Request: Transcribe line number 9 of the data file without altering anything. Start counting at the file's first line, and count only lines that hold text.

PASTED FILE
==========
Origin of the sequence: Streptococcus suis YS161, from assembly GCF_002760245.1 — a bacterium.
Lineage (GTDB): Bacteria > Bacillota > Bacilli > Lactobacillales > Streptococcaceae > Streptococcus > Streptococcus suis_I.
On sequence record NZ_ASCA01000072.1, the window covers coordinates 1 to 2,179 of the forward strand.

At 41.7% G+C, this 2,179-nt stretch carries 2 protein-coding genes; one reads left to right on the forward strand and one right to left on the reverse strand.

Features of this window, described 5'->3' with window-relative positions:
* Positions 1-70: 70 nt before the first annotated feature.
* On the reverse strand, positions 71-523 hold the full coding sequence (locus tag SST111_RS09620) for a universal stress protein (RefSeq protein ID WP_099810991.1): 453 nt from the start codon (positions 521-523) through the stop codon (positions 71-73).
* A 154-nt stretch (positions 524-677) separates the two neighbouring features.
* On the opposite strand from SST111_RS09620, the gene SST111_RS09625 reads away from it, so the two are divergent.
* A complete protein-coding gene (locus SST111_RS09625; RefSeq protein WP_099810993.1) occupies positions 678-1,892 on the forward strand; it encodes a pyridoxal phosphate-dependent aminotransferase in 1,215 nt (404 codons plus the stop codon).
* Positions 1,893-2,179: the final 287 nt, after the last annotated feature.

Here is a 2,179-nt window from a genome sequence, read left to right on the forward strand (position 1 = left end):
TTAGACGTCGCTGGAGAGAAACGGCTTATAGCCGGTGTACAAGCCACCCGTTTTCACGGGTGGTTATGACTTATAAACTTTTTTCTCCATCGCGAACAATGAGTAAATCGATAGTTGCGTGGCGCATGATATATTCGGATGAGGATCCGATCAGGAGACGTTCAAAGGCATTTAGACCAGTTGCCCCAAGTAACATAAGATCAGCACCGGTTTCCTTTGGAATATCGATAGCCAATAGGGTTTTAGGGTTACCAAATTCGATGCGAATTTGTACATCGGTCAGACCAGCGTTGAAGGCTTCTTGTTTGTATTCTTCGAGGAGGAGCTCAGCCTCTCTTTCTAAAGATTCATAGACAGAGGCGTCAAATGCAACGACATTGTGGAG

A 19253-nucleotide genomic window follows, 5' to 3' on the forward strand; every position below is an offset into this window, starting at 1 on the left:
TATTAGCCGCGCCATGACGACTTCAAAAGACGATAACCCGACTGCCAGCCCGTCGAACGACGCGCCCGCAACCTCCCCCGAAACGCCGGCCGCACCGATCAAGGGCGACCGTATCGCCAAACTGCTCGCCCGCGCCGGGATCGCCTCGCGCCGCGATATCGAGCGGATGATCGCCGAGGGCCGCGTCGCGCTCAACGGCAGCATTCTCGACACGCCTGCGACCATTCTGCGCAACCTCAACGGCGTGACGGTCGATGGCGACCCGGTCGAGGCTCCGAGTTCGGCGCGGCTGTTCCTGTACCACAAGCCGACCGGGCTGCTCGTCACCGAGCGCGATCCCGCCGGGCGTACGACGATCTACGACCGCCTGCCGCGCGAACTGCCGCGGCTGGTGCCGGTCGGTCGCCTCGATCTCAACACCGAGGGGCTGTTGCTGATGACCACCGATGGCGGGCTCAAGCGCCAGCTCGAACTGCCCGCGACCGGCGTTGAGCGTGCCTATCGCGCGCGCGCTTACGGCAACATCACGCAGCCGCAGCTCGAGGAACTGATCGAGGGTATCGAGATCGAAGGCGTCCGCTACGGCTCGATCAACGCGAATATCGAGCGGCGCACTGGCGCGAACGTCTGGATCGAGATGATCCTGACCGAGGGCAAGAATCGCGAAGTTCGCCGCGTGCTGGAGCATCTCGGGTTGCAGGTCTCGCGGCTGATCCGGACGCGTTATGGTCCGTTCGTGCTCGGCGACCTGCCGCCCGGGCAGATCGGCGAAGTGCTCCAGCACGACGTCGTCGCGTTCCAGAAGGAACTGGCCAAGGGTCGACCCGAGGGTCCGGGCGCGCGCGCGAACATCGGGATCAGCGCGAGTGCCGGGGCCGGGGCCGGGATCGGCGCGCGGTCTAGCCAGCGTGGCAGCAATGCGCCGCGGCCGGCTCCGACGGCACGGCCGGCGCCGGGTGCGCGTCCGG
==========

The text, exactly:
* On the opposite strand from SST111_RS09620, the gene SST111_RS09625 reads away from it, so the two are divergent.